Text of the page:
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Volume 96, Issue 1

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Why we’re not at war with Canada
In Reliable Partners: How Democracies Have Made a Separate Peace (Princeton University Press, 2003) political-science professor Charles Lipson explains the frequently noted but poorly understood phenomenon of democracies not warring against one another. The transparency of democratic governments, he argues, makes both their threats and their promises reliable, promoting stable contracts. Democracies also tend to experience smooth leadership transfers, Lipson notes, and are subject to constitutional restraints, both contributing to their international trustworthiness. Reliable Partners challenges the realist view that a nation’s form of government does not affect its relations with other states.

IMAGE:  Rajasaurus roamed India's Narmada River valley.
Photo by Todd Marshall

Rajasaurus roamed India's Narmada River valley.

T. rex’s Indian counterpart
A new dinosaur species was identified in August by Chicago paleontologist Paul Sereno. Large—about 30 feet long and eight feet tall—and carnivorous, Rajasaurus narmadensis (“regal dinosaur from the Narmada River”) lived in India 67 million years ago, around the same time as the North American and Asian Tyrannosaurus rex. Rajasaurus’s bones—30 percent of its body and more than 60 percent of its skull—had been sitting in an Indian government office for 25 years and were not initially known to have have belonged to the same dinosaur. Rajasaurus’s was the first dinosaur skull from India to be reassembled.

A quarter for your stem cells
Baby teeth are prized not only by the tooth fairy these days. A study edited by Chicago cell biologist Anthony Mahowald and published in the May 13 Proceedings of the National Academy of Sciences, found that the small amount of flesh that clings to recently shed baby teeth contains valuable stem cells, which U.S. and Australian scientists were able to turn into brain, bone, and other tissues. Stem cells, controversial because the most medically useful type are often harvested from human embryos, could become more accessible thanks to this discovery. Individuals may be able to store their own baby teeth, Mahowald says, in case they later develop a disease that could be treated with stem cells.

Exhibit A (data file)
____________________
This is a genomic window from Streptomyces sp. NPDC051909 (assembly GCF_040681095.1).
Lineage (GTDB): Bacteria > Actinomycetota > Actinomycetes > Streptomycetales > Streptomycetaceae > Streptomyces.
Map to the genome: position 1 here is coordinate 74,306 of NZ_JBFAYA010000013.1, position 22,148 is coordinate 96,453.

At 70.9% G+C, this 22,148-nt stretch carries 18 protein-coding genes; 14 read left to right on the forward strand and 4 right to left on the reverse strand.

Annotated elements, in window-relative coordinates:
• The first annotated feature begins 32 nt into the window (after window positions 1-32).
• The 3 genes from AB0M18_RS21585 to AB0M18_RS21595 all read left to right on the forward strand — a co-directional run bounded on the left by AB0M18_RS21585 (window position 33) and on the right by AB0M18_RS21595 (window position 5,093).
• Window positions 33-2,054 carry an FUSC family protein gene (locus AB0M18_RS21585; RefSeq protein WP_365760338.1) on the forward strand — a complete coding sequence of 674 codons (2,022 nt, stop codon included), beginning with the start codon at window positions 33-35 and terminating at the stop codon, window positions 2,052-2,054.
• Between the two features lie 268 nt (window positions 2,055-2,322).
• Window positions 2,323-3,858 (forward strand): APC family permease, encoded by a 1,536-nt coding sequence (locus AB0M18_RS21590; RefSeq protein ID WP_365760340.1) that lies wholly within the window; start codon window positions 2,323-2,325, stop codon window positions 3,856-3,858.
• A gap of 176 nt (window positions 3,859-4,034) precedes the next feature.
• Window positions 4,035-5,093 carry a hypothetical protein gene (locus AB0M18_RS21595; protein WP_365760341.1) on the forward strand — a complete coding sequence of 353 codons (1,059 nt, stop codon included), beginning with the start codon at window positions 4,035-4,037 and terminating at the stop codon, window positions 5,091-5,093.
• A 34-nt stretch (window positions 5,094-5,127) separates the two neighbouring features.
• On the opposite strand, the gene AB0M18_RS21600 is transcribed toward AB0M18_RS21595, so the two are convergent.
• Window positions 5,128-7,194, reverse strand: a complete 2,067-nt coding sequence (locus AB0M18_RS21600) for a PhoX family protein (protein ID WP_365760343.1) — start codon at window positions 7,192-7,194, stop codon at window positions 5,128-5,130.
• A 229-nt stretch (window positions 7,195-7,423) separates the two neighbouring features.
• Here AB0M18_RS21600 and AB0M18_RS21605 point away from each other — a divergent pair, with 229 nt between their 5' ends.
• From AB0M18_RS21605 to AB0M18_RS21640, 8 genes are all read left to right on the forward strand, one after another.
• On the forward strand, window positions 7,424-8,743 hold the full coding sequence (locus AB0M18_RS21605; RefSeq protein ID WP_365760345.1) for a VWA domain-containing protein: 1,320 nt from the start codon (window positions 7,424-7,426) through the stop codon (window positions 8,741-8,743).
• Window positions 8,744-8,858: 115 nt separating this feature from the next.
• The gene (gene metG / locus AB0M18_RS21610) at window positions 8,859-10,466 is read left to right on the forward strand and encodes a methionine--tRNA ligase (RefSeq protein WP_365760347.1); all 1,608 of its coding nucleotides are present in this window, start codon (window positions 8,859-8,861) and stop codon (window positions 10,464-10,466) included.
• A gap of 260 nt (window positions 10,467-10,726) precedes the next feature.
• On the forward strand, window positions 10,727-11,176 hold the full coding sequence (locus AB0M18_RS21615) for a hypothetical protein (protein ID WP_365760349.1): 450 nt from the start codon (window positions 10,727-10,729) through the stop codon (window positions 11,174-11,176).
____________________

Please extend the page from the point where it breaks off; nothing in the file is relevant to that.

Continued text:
Take a deep breath...or not
Pollution particles affect infant health more than previously thought, according to Chicago assistant professor of economics Michael Greenstone and economist Kenneth Chay of the University of California, Berkeley. In the August Quarterly Journal of Economics they report that the manufacturing drop during the 1981–82 recession improved air quality and consequently reduced the infant mortality rate. Meanwhile, Chicago meteorologists are studying another environmental hazard: ground-level ozone, which harms asthma sufferers in the summer. Assistant professor of geophysical sciences Gidon Eshel and Joseph Bernstein, AB’02, predicted ground-level ozone formation by identifying meteorological patterns. They found that winds bringing in more heat than they take out are a major factor in producing the hazardous gas. They have submitted their study to the Journal of Applied Meteorology.

Monkey love
Female baboons are outspoken about sex. After mating, especially with a dominant, high-ranking male, females grunt loudly in order to keep the male from leaving, according to Chicago behavioral biologist Dario Maestripieri, who found that males responded to the grunting by guarding the females. Maestripieri reported his research, from observations at suburban Chicago’s Brookfield Zoo, at a July meeting of the Animal Behavior Society in Boise, Idaho.—P.M.



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